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Book reviews, Pullitzer, Booker, Costa and Children's Book reviews
Prize Winning Fiction
Prize Winning Fiction

2002 Women's Prize for Fiction Winner

Bel Canto: A Novel by Ann Pratchett


Publisher: Perennial (Harper Collins)

Length: 336

About: Terrorists and hostages become one

Style: 3rd person

Where: Unnamed South American country

When: 2002



Publisher’s synopsis:

Somewhere in South America, at the home of the country's vice president, a lavish birthday party is being held in honor of Mr. Hosokawa, a powerful Japanese businessman. Roxanne Coss, opera's most revered soprano, has mesmerized the international guests with her singing. It is a perfect evening - until a band of gun-wielding terrorists breaks in through the air-conditioning vents and takes the entire party hostage. But what begins as a panicked, life-threatening scenario slowly evolves into something quite different, as terrorists and hostages forge unexpected bonds and people from different countries and continents become compatriots.





Why was it only now that he understood that things would end badly? It didn't seem strange that he knew it, but that he hadn't known it from the very start.






Patchett takes her time getting there, but by the climax of her story, you find yourself hoping that the idyll will -- somehow, magically -- last. Of course, it can't. The fact that it lasts as long as it does, in such improbable circumstances, is a testament to her own magical powers.

Daniel Mendelsohn New York Magazine June 18th 2001


Not so good:

The novel stumbles on an imbalance of perspective. We never really come to know the depth of desperation that has driven the captors to this reckless act, and we never get a sense of the political climate that would allow a hostage situation to drag on for months. Patchett is so focused on the small human details that she tends to brainwash the reader, as she has her captives, that life has ceased to exist outside the walls of the cozy prison.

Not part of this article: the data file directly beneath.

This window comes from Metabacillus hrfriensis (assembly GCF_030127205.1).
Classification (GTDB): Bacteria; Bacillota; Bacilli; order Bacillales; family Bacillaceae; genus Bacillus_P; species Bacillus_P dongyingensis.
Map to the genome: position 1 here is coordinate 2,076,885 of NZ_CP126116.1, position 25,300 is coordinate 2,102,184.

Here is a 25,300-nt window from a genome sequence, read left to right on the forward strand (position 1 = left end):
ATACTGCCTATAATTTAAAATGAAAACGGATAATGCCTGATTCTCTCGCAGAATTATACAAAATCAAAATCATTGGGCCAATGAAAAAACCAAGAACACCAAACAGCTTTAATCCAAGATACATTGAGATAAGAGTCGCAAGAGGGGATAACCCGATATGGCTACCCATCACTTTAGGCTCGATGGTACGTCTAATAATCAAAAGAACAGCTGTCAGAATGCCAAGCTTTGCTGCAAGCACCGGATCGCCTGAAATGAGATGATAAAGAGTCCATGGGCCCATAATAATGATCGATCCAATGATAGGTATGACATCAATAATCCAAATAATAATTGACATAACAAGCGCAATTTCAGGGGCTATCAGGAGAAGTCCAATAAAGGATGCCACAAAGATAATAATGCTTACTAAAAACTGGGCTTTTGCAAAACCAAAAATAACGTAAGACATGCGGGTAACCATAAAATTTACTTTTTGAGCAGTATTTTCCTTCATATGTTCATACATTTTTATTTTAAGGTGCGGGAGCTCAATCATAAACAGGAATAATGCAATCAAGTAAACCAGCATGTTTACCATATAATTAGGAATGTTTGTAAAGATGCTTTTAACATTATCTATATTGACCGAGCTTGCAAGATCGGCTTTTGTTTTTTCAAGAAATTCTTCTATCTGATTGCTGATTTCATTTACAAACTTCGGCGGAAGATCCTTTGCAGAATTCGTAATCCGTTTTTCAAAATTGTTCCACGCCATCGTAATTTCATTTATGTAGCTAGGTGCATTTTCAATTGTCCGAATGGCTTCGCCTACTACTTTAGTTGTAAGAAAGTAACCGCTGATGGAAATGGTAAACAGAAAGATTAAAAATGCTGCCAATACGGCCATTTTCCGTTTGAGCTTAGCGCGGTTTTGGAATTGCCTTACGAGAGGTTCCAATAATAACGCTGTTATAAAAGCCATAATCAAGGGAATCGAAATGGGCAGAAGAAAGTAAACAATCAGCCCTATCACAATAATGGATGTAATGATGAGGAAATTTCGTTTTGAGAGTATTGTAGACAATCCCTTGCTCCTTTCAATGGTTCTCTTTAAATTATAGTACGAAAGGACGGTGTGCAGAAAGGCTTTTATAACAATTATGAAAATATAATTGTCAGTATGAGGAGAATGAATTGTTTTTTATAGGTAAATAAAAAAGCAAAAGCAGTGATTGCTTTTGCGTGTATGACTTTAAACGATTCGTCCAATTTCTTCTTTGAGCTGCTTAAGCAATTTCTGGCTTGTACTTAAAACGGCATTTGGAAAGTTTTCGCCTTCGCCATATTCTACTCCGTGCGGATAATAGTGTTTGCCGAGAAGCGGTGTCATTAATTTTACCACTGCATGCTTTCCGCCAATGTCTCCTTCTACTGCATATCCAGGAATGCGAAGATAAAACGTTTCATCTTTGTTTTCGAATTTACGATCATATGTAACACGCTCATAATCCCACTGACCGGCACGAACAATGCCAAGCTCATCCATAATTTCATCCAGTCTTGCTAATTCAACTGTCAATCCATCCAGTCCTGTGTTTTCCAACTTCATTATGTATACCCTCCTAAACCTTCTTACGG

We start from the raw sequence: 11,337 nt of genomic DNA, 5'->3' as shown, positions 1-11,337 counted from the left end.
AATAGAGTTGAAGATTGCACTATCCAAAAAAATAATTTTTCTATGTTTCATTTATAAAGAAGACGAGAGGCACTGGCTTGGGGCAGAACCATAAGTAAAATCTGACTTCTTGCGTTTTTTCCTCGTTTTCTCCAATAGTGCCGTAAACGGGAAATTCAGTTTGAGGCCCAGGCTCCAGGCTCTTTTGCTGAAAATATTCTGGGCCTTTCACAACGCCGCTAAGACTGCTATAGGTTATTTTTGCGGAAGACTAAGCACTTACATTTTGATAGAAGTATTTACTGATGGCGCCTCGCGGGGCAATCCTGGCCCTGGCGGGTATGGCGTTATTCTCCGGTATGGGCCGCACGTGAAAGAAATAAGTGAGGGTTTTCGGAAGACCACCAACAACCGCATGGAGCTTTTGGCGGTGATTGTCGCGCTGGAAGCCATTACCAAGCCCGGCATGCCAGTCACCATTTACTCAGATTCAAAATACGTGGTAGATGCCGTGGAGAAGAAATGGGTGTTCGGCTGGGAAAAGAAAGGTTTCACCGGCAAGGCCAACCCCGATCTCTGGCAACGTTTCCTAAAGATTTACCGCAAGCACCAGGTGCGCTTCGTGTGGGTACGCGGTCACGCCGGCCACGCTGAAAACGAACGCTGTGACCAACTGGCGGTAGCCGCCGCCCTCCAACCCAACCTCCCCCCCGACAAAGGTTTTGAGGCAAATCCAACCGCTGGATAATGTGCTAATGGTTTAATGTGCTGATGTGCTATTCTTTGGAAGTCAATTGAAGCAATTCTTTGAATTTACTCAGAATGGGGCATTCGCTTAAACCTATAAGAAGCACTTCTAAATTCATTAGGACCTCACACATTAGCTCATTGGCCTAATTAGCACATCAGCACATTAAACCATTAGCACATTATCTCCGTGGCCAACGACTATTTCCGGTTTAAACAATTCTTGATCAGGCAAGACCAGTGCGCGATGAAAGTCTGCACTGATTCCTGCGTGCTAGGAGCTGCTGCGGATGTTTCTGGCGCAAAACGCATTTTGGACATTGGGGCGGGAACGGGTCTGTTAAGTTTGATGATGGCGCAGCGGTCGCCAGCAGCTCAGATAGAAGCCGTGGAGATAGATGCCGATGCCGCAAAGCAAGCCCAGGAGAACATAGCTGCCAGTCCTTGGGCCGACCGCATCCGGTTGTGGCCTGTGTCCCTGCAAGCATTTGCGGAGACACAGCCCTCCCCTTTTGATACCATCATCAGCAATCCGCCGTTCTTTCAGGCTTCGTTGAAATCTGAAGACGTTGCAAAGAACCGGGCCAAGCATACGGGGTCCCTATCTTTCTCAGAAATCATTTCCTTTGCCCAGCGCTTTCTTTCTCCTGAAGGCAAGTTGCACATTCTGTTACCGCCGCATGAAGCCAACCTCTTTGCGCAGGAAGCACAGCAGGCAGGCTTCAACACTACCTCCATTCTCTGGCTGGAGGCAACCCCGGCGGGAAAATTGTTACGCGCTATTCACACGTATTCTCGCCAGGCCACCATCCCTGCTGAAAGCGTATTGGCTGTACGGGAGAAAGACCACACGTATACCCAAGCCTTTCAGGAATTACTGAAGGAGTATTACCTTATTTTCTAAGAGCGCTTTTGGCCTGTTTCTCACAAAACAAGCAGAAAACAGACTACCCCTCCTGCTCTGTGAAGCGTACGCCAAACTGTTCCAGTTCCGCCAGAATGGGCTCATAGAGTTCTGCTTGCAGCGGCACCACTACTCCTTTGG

Betsy Kline Pittsburgh Post-Gazette 29th July 2001



About the author

Patchett attended Sarah Lawrence College, where she took writing classes with Alan Gurganus, Russell Banks, and Grace Paley. While an undergraduate, she sold her first story to the Paris Review. Patchett then went on to attend the University of Iowa Writer's Workshop, and in 1990, she won a residential fellowship at the Fine Arts Work Center in Provincetown, Massachusetts. Here she wrote her first novel, The Patron Saint of Liars, which was awarded a James A. Michner/Copernicus Award for a book in progress.


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2016 Pulitzer Prize Winner

It's a massive day in arts and journalism because the 100th annual Pulitzer Prize winners were just announced, and there's a big surprise. 2015's best artistic and nonfiction writing across 21 categories were recognized during a ceremony Monday afternoon at Columbia University in New York City. The first Pulitzer Prize was awarded to Hebert Bayward Swope, a reporter for The New York World, in 1916. (And if you're as big a fan of Newsies as I am, that paper should ring a bell, but try to think of it more positively.)

The major prize for book nerds, the 2016 Pulitzer Prize for Fiction went to The Sympathizer by Viet Thanh Nguyen (Grove Press), a legitimate surprise, if you've been paying attention to the book nerd and industry buzz. The feeling around the prize in the last few months would have you putting all your hard-earned cash down on A Little Life by Hanya Yanagihara to take home the award, but that's why you should never gamble. Viet Thanh Nguyen is no less deserving, and moreover, it's his debut novel, which makes it such a wonderful win.

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